Hi Nina, I am also almost 5 years with a Vertebral/PICA rupture in the brainstem. I also experienced unusual sensory changes with my hearing, balance, touch, and vision. As a consequence of SAH, I suffered a small stroke in the brainstem near the vestibular/cochlea nuclei which explains changes to my balance and hearing in my central nervous system. I went through vestibular physical therapy which corrected my balance. For hearing, I suffered single side hearing loss but miraculously, the brain has adjusted so I have no perceived hearing loss. I had issues with sound illusions where it was difficult for me to sense sound location but I have gotten used to it. I still suffer from tinnitus but use music therapy to calm it. I was also sensitive to vibration as though I had spidey senses but this issue has gone away over time. I also have vision issues which has been partially diagnosed and treated. The stroke lead to vestibular/ocular movement disorder resulting in double vision and nystagmus. This issue is currently under control with prism glasses, vision therapy and medication. But, I have one big medical mystery which is my night vision. I see halos from LED lights and starbursts from white light. Also, depending on the light source, my contrast sensitivity is effected diminishing my acuity. It is very frustrating.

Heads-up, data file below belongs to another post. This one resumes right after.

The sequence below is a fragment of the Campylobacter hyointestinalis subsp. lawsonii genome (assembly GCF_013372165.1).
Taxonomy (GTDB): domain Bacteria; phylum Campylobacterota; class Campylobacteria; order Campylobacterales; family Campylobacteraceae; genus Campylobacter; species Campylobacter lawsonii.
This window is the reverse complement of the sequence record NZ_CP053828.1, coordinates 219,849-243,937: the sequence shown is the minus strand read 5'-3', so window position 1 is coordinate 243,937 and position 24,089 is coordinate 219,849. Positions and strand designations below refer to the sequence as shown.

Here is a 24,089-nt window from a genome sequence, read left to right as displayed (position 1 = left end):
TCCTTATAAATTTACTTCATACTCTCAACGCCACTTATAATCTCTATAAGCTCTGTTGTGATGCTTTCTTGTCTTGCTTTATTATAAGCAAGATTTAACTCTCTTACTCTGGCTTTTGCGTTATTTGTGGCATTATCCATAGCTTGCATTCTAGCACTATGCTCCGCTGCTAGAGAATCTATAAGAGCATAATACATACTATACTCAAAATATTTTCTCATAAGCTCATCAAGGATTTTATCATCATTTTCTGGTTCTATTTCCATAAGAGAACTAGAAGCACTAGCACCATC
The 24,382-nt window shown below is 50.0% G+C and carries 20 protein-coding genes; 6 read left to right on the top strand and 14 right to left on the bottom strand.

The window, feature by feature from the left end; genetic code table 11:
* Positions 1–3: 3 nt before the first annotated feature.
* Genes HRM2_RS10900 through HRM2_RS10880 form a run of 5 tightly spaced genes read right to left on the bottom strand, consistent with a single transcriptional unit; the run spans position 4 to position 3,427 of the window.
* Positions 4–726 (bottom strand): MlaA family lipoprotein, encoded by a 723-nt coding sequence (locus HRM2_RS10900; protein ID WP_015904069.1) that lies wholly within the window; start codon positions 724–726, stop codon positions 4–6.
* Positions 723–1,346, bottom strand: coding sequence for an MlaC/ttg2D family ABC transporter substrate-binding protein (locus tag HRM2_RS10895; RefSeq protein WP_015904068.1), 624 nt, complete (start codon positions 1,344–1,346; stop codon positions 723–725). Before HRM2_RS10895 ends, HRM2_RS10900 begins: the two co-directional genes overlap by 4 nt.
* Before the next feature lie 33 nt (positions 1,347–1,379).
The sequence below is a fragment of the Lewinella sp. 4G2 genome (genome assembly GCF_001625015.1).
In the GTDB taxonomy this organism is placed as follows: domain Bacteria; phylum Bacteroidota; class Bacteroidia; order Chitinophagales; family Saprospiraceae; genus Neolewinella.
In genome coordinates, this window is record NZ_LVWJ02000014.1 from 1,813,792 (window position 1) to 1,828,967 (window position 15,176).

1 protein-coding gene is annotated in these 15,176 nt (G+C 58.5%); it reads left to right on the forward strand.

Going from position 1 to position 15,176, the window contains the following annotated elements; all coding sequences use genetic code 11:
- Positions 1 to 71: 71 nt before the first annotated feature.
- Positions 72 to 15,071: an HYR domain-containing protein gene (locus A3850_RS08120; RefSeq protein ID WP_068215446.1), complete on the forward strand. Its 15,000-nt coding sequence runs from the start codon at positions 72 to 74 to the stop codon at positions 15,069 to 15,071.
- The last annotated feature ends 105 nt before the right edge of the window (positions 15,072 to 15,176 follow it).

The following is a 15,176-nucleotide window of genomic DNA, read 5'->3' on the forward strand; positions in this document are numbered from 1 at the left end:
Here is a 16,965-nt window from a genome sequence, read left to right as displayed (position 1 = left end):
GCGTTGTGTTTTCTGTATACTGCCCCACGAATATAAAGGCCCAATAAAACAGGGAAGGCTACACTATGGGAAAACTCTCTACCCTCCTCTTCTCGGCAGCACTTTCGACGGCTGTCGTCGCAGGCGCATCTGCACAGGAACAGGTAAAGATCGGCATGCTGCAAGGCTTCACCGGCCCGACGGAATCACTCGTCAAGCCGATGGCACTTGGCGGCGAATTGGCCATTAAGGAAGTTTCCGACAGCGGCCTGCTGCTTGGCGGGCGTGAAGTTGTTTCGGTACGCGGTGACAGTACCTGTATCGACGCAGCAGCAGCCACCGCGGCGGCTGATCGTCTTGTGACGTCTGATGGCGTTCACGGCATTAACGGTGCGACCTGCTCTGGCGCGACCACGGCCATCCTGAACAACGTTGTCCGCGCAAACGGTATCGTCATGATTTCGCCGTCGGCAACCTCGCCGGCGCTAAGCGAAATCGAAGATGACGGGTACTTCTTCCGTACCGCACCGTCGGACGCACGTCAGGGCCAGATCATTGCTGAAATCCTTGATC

In a way, it is comforting that other survivors are experiencing unexplained sensory issues in that I am not the only one.
I recommend the following your issues: 1) light issues. Polarized tint clip ons are very effective. 2) Sound. there are noise cancellation head phones. Find music that is soothing and works for you. The more expensive solution are hearing aids. Ask an audiologist whether it can be adjusted to cancel out sound, 3) insomnia. For me, binaural beats was a rhythm that puts me to sleep. You can find my tracks on Youtube. Rigorous exercise also helps. I am not sure whether your State is a friendly cannabis state but friends tell me that it is very effective for insomnia.
The funny part of the brain is that in my case, it is not neurotransmitter deficiency but rather over compensation in the vestibular system. The medication (Gabapentin) is slowing down the system.
Good luck Nina1